Imagine your business is a person, connected to every other person via these six degrees of separation. Think about who can influences the circumstances of any given transaction with your business, and how you can adjust their incentives. Your lawyer can help you to effect these adjustments through written contracts and other legal means of structuring your relationships.
- Don’t lose sight of your ARC. The acronym “ARC” stands for “Acceptable Risk Cap.” You need to place a limit on how much risk you are willing to take on any particular investment or in any relationship or transaction. Lawyers understand–or should understand–that everything you do involves some degree of risk. An important question, for a lawyer, is: How much risk is okay? Define how much risk you’re willing to accept, and limit, or cap, the risk at that amount. Keep any eye on this Acceptable Risk Cap (or “ARC”) at all times. Where do you stand in relation to your ARC on any particular transaction, in a certain relationship, or in relation to any given investment? The degree to which you are approaching an ARC should dictate how much priority you give to taking preventive [legal] measures to prevent foreseeable loss.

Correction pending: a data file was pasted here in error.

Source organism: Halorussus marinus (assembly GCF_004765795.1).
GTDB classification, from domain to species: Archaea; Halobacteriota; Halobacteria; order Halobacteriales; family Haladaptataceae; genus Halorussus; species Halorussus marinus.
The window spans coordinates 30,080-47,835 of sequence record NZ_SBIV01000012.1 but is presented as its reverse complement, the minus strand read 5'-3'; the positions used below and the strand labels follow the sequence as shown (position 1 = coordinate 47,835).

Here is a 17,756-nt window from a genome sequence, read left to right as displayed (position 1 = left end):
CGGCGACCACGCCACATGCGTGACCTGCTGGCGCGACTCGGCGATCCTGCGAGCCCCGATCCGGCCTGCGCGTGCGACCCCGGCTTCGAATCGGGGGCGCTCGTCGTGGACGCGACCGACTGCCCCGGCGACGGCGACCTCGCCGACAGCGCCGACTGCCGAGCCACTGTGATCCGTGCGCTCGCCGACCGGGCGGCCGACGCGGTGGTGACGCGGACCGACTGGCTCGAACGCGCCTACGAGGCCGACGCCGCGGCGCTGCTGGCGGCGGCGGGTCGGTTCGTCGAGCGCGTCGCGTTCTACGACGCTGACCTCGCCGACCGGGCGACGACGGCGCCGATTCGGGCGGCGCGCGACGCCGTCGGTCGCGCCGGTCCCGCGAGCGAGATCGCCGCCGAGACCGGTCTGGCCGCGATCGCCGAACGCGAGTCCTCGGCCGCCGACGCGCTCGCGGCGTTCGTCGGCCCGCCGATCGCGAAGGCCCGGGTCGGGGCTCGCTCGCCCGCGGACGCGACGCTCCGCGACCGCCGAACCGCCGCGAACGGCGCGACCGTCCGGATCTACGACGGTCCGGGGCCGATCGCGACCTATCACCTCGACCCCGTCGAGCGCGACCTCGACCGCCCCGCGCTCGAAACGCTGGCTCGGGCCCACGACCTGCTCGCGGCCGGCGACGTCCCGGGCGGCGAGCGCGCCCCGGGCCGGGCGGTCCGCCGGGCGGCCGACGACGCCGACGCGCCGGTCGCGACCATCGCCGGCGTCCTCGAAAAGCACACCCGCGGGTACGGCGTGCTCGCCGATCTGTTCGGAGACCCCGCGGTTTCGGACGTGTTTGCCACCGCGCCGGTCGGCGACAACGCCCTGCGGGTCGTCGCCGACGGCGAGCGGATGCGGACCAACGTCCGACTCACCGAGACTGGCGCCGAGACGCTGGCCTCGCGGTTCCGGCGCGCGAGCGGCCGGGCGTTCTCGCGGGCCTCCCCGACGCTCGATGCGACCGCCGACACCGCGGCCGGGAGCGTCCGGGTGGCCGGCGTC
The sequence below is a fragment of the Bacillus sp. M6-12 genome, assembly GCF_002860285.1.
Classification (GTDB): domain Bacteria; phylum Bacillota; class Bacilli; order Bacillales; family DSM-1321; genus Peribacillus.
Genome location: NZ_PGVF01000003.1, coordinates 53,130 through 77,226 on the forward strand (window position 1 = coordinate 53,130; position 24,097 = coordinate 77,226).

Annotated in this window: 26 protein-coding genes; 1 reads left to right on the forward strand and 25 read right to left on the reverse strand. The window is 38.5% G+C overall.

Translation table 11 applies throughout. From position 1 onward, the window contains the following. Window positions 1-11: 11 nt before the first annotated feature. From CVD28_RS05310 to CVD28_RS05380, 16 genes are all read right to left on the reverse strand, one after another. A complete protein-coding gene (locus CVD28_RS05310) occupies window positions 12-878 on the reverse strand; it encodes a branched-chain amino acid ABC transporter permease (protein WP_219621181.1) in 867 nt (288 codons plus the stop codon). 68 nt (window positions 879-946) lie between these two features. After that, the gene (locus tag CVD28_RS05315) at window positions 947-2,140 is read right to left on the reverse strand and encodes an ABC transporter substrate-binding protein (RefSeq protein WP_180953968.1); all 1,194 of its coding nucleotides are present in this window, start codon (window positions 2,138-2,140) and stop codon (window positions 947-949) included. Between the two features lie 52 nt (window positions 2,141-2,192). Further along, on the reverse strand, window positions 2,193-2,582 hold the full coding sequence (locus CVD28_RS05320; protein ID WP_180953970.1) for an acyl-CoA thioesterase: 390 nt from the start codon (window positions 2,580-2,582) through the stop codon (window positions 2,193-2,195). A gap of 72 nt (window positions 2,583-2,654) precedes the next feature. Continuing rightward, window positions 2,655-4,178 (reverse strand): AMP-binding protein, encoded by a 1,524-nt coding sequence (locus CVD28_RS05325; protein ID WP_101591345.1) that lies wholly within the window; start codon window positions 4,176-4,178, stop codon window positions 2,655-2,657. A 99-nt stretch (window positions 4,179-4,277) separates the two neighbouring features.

A Meeting of the Minds
Businessmen, thinking marginally more like lawyers, and Lawyers, thinking marginally more like businessmen, should be able to come together on common ground to reach a client’s goals more effectively than such parties each entrenched in their own ways of thinking. The thinking exercises, above, for businessmen who want to more efficiently and effectively communicate with their attorney are a great place to start, but that’s all they are: a beginning. Always try to understand that, to think like a lawyer, you have to think proactively, preventively, and protectively.
To think like a lawyer, one must be able to think analytically–without much concern for emotion, except to the degree that emotion is an adequate incentive for action. Businessmen are often people of great passion, who are energized by and emotionally invested in their business and all the things that happen in and to it. Businessmen can find it difficult to take what might seem to them to be a more clinical or academic approach to circumstances and strategies, but that’s the problem-solving arena in which a lawyer most effectively operates.
Just remember, these adjustments are marginal adjustments, not all-or-nothing changes; after all “all decisions are made at the margin.” No one is asking you to give up being the way you are, nor should they. The only suggestion being made here is to add one more tool to your mental toolbox.
1 Karinthy, Frigyes. Chain-Links. Translated from Hungarian and annotated by Adam Makkai and Enikö Jankó.
2 Gwartney, J., Stroup, R., Lee, D., & Ferrarini, T. (2010). Twelve Key Elements of Economics. In Common Sense Economics: What Everyone Should Know About Wealth and Prosperity (Rev. ed., 1st ed.). New York, NY: St. Martin’s Press.